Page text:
Euthanasia by ACA, Carly McDonald

Euthanasia. It is never an easy topic to bring up and yet it is one of the most common sources of questions for owners.  The purpose of this blog is to help make a difficult time in any pet owners life just a little bit more comfortable.  Here is a list of some of the most common questions we receive:

How do I know when it is time?

With this question please remember that we can only offer you suggestions; you know your pet best. What I often tell owners is to do one of two things. The first is to start a calendar.  The goal of the calendar is to mark the good days versus the bad days. It is also helpful to mark any new symptoms or any symptoms that are increasing in severity.  This will allow owners to determine when the bad days start to outweigh the good.

Secondly, I normally ask owners what are their pet’s top five favourite things to do. Can they still do 3 out of 5 of these things? That is still pretty good with an aging animal! Can they do 1 out of 5 of those things? Those numbers may not be as good but again, it depends on the animal’s personality, age and any other health concerns.

Should I stay or leave for the procedure?

It is a personal choice whether or not you would like to stay for the procedure. If you are uncomfortable with the procedure, you can always ask us ANY question. We do our very best to make the process as smooth as possible for both owner and pet.

Is it painful?

No, it is not painful. The material used to perform the euthanasia was historically used for anesthesia. Therefore, upon being injected, the animal appears as though they simply fell asleep. If you would like more information, please contact the clinic at 519-759-3031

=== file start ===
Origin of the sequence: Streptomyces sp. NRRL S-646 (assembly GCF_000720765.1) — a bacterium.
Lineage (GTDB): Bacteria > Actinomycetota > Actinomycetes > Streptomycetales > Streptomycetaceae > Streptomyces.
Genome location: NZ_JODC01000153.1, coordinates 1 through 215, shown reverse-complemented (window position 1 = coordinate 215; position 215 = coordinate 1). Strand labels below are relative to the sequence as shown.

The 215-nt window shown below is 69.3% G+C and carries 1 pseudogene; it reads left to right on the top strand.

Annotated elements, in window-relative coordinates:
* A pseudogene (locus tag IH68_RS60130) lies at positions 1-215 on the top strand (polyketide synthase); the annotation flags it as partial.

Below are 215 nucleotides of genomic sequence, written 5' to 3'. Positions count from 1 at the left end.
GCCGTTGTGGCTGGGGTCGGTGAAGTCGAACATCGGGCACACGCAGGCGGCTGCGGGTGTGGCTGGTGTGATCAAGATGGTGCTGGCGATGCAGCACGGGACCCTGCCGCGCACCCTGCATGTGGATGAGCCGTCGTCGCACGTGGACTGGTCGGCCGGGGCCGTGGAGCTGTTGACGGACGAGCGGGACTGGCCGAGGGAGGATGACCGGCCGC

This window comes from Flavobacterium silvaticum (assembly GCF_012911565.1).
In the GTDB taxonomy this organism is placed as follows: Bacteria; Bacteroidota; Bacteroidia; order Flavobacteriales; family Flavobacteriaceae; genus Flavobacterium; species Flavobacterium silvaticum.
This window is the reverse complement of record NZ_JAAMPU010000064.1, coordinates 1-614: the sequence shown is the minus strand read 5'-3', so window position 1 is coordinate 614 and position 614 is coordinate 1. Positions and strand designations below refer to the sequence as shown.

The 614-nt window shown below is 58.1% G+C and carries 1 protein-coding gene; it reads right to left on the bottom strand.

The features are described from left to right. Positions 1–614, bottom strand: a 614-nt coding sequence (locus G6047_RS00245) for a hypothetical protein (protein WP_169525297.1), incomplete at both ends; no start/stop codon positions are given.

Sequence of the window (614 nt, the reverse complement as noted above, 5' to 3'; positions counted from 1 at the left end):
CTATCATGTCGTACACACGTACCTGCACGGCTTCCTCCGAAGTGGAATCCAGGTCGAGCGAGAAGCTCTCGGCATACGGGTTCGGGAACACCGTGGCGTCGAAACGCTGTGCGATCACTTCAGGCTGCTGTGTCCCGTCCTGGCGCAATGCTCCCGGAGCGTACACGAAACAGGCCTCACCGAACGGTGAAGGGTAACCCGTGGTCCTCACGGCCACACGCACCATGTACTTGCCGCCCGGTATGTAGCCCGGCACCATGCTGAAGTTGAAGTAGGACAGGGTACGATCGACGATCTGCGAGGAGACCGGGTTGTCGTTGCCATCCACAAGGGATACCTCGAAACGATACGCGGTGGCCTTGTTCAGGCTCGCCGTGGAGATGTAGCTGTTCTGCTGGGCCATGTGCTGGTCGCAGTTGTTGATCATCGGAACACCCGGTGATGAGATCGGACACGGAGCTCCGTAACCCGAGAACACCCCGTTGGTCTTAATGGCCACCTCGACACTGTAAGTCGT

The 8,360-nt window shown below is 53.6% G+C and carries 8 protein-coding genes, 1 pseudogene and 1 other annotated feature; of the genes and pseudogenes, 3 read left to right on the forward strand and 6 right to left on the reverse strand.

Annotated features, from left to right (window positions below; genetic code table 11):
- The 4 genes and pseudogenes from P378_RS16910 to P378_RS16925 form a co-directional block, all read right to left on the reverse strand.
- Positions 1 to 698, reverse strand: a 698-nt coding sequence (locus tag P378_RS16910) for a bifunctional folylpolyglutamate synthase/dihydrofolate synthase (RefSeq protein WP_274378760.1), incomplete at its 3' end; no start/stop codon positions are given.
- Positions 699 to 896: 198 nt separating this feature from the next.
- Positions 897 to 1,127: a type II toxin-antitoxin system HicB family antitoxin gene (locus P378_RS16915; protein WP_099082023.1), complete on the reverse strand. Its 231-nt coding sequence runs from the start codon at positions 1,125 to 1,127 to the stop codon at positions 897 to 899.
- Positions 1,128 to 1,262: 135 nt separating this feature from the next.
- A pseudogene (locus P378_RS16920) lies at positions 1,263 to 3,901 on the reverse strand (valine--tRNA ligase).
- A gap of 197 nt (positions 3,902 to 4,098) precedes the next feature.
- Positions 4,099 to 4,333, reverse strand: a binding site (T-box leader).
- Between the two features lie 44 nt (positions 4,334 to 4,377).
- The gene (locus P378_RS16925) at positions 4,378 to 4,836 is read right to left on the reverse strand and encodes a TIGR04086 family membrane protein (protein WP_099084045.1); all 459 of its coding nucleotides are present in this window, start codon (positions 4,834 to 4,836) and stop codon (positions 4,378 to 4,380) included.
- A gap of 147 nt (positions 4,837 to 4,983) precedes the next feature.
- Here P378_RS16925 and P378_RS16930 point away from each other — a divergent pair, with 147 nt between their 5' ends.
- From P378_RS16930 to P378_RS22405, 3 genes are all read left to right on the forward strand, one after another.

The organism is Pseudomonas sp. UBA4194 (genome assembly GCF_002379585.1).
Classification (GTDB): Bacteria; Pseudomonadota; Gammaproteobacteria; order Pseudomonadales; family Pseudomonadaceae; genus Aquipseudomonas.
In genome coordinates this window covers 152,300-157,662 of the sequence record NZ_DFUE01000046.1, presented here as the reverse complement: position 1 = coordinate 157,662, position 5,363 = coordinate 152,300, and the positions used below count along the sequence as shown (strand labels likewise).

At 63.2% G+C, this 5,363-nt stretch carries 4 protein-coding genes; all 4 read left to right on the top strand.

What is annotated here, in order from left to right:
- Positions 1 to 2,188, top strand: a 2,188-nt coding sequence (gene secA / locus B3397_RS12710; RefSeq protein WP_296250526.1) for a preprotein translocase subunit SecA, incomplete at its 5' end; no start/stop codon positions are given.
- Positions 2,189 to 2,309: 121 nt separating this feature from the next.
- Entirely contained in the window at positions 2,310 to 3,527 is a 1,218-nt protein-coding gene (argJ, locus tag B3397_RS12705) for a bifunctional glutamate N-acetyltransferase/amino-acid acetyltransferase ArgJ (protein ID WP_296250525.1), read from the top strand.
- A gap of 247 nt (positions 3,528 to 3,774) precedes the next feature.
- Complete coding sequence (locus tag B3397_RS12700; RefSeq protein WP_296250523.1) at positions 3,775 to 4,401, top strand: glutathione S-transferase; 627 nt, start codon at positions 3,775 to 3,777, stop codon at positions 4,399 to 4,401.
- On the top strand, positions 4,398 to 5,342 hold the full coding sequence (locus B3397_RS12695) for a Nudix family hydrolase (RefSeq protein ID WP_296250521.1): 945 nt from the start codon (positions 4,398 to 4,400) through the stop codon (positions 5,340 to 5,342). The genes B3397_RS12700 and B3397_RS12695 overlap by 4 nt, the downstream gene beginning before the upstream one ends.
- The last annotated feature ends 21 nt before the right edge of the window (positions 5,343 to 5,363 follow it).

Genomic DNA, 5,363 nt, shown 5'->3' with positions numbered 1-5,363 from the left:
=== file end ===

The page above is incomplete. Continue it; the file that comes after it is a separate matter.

What happens to my animal once it has been euthanized?

There are three options for the remains of our beloved pets. They can be individually cremated upon which their ashes will be returned to you in an urn of your choice. They can also be communally cremated. Communal cremation means that their ashes are not returned to you.  The third option is that if you live outside of city boundaries, you may take your pet home for burial. The cost varies depending on what option you choose. You may also choose to have hair clippings collected and either an ink or clay paw-print done. If you would like more information or a website for more details, please contact the animal clinic at 519-759-3031.

What happens the day of the procedure?

Upon arriving at the clinic, you will be brought into an exam room.  A staff member will come in to greet you and your animal and they will go over the paperwork. A doctor can also come in at this time for discussion if you are second-guessing your decision. Once euthanasia has been decided, the animal is taken to the treatment area so that a catheter can be placed. The purpose of the catheter is to ensure the vein remains open during the procedure. The catheter therefore helps to ensure that the procedure goes as smoothly as possible. The catheter is required for euthanasia. When your animal is in the treatment area, no medications are injected besides a sterile saline solution. The saline solution is basically water with different electrolytes present. The saline will have no effect on your pet. Your pet will return to the exam room just as he/she left with the exception of the catheter.  The reason as to why saline solution is injected is to ensure that the catheter is properly placed.  At this point you are welcome to spend time with your pet before the doctor comes in to administer the injection.  After the injection is administered you are able to say your final goodbyes and spend as much time as needed before leaving the clinic.  We are always here to assist you in this difficult time.

If you at any time have questions regarding euthanasia, any one of our staff members would be happy to help you. We can be reached at 519-759-3031 or at